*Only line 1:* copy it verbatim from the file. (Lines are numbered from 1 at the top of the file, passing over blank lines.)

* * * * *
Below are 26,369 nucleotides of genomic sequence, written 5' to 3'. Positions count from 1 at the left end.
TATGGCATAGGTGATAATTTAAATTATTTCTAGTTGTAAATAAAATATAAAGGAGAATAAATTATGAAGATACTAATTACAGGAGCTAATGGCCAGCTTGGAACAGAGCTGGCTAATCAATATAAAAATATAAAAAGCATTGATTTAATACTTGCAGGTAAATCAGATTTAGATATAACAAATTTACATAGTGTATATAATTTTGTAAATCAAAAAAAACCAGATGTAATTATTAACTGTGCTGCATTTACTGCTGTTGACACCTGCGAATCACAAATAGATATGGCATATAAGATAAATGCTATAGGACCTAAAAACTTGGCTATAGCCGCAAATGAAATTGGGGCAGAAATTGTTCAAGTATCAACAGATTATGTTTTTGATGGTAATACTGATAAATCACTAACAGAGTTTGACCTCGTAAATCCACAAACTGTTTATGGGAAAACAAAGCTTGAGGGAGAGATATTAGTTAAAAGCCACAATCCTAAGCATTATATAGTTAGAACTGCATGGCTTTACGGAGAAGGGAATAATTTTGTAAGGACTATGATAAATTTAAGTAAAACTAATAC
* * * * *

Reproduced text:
Below are 26,369 nucleotides of genomic sequence, written 5' to 3'. Positions count from 1 at the left end.